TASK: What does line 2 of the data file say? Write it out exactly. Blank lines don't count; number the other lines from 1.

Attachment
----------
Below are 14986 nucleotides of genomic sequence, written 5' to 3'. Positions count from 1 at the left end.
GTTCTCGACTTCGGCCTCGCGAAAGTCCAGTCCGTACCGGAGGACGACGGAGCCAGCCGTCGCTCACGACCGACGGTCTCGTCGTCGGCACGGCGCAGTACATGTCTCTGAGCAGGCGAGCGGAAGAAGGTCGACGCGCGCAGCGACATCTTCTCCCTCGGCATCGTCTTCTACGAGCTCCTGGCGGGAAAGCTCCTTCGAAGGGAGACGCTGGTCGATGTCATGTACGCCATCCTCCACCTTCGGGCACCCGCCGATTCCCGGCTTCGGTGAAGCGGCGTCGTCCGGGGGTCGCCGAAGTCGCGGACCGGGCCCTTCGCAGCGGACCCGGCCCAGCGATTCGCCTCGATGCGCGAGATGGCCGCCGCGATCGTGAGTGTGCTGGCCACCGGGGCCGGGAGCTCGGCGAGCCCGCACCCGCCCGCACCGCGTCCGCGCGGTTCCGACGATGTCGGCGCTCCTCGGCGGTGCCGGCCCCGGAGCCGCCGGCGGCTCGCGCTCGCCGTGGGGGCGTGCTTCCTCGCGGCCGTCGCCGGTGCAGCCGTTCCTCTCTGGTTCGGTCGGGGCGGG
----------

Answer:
GTTCTCGACTTCGGCCTCGCGAAAGTCCAGTCCGTACCGGAGGACGACGGAGCCAGCCGTCGCTCACGACCGACGGTCTCGTCGTCGGCACGGCGCAGTACATGTCTCTGAGCAGGCGAGCGGAAGAAGGTCGACGCGCGCAGCGACATCTTCTCCCTCGGCATCGTCTTCTACGAGCTCCTGGCGGGAAAGCTCCTTCGAAGGGAGACGCTGGTCGATGTCATGTACGCCATCCTCCACCTTCGGGCACCCGCCGATTCCCGGCTTCGGTGAAGCGGCGTCGTCCGGGGGTCGCCGAAGTCGCGGACCGGGCCCTTCGCAGCGGACCCGGCCCAGCGATTCGCCTCGATGCGCGAGATGGCCGCCGCGATCGTGAGTGTGCTGGCCACCGGGGCCGGGAGCTCGGCGAGCCCGCACCCGCCCGCACCGCGTCCGCGCGGTTCCGACGATGTCGGCGCTCCTCGGCGGTGCCGGCCCCGGAGCCGCCGGCGGCTCGCGCTCGCCGTGGGGGCGTGCTTCCTCGCGGCCGTCGCCGGTGCAGCCGTTCCTCTCTGGTTCGGTCGGGGCGGG